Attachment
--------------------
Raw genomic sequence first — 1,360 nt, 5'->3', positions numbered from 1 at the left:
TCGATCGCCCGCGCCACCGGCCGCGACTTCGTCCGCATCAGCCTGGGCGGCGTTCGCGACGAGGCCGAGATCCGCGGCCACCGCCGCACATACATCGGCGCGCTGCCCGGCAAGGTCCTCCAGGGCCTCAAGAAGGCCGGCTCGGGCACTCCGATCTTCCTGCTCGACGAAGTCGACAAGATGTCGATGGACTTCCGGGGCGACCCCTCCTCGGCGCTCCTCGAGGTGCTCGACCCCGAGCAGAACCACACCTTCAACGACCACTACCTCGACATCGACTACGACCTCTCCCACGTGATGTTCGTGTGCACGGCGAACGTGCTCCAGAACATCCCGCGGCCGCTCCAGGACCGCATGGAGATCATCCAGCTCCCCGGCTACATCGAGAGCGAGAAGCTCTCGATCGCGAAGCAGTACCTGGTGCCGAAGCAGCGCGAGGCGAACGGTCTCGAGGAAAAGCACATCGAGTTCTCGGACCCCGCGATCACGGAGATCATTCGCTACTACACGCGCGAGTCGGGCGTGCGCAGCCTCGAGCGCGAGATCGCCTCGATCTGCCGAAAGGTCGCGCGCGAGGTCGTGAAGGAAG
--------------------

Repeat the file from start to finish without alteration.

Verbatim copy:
Raw genomic sequence first — 1,360 nt, 5'->3', positions numbered from 1 at the left:
TCGATCGCCCGCGCCACCGGCCGCGACTTCGTCCGCATCAGCCTGGGCGGCGTTCGCGACGAGGCCGAGATCCGCGGCCACCGCCGCACATACATCGGCGCGCTGCCCGGCAAGGTCCTCCAGGGCCTCAAGAAGGCCGGCTCGGGCACTCCGATCTTCCTGCTCGACGAAGTCGACAAGATGTCGATGGACTTCCGGGGCGACCCCTCCTCGGCGCTCCTCGAGGTGCTCGACCCCGAGCAGAACCACACCTTCAACGACCACTACCTCGACATCGACTACGACCTCTCCCACGTGATGTTCGTGTGCACGGCGAACGTGCTCCAGAACATCCCGCGGCCGCTCCAGGACCGCATGGAGATCATCCAGCTCCCCGGCTACATCGAGAGCGAGAAGCTCTCGATCGCGAAGCAGTACCTGGTGCCGAAGCAGCGCGAGGCGAACGGTCTCGAGGAAAAGCACATCGAGTTCTCGGACCCCGCGATCACGGAGATCATTCGCTACTACACGCGCGAGTCGGGCGTGCGCAGCCTCGAGCGCGAGATCGCCTCGATCTGCCGAAAGGTCGCGCGCGAGGTCGTGAAGGAAG